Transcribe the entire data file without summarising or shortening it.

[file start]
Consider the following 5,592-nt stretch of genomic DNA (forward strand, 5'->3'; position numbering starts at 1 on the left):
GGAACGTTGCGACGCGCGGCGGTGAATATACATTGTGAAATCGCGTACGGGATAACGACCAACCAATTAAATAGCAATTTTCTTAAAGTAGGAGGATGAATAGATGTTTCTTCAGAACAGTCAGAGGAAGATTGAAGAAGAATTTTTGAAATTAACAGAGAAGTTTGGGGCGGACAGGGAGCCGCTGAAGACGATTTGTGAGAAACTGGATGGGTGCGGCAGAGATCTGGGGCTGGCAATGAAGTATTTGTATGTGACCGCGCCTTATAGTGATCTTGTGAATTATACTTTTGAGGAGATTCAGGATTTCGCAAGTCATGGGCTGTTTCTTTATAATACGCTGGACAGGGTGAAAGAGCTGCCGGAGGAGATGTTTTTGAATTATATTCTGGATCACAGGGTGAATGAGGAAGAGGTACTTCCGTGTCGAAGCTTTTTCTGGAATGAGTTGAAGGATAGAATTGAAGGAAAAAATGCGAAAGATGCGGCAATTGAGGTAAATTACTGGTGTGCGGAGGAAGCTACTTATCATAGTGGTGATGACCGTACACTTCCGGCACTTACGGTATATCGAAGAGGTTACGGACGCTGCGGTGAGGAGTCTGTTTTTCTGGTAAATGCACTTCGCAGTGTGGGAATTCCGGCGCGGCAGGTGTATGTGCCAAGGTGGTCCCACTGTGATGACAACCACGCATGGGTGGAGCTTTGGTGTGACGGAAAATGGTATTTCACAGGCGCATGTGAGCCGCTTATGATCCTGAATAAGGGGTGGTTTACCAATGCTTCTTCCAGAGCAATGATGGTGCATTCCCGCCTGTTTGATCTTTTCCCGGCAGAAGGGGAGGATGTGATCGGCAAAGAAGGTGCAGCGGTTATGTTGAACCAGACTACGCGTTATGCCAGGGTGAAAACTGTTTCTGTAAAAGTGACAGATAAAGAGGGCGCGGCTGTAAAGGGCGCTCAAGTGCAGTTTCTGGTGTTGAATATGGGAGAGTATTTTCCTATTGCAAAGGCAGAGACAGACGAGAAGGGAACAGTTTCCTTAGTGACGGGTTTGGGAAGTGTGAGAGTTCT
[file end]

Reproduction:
Consider the following 5,592-nt stretch of genomic DNA (forward strand, 5'->3'; position numbering starts at 1 on the left):
GGAACGTTGCGACGCGCGGCGGTGAATATACATTGTGAAATCGCGTACGGGATAACGACCAACCAATTAAATAGCAATTTTCTTAAAGTAGGAGGATGAATAGATGTTTCTTCAGAACAGTCAGAGGAAGATTGAAGAAGAATTTTTGAAATTAACAGAGAAGTTTGGGGCGGACAGGGAGCCGCTGAAGACGATTTGTGAGAAACTGGATGGGTGCGGCAGAGATCTGGGGCTGGCAATGAAGTATTTGTATGTGACCGCGCCTTATAGTGATCTTGTGAATTATACTTTTGAGGAGATTCAGGATTTCGCAAGTCATGGGCTGTTTCTTTATAATACGCTGGACAGGGTGAAAGAGCTGCCGGAGGAGATGTTTTTGAATTATATTCTGGATCACAGGGTGAATGAGGAAGAGGTACTTCCGTGTCGAAGCTTTTTCTGGAATGAGTTGAAGGATAGAATTGAAGGAAAAAATGCGAAAGATGCGGCAATTGAGGTAAATTACTGGTGTGCGGAGGAAGCTACTTATCATAGTGGTGATGACCGTACACTTCCGGCACTTACGGTATATCGAAGAGGTTACGGACGCTGCGGTGAGGAGTCTGTTTTTCTGGTAAATGCACTTCGCAGTGTGGGAATTCCGGCGCGGCAGGTGTATGTGCCAAGGTGGTCCCACTGTGATGACAACCACGCATGGGTGGAGCTTTGGTGTGACGGAAAATGGTATTTCACAGGCGCATGTGAGCCGCTTATGATCCTGAATAAGGGGTGGTTTACCAATGCTTCTTCCAGAGCAATGATGGTGCATTCCCGCCTGTTTGATCTTTTCCCGGCAGAAGGGGAGGATGTGATCGGCAAAGAAGGTGCAGCGGTTATGTTGAACCAGACTACGCGTTATGCCAGGGTGAAAACTGTTTCTGTAAAAGTGACAGATAAAGAGGGCGCGGCTGTAAAGGGCGCTCAAGTGCAGTTTCTGGTGTTGAATATGGGAGAGTATTTTCCTATTGCAAAGGCAGAGACAGACGAGAAGGGAACAGTTTCCTTAGTGACGGGTTTGGGAAGTGTGAGAGTTCT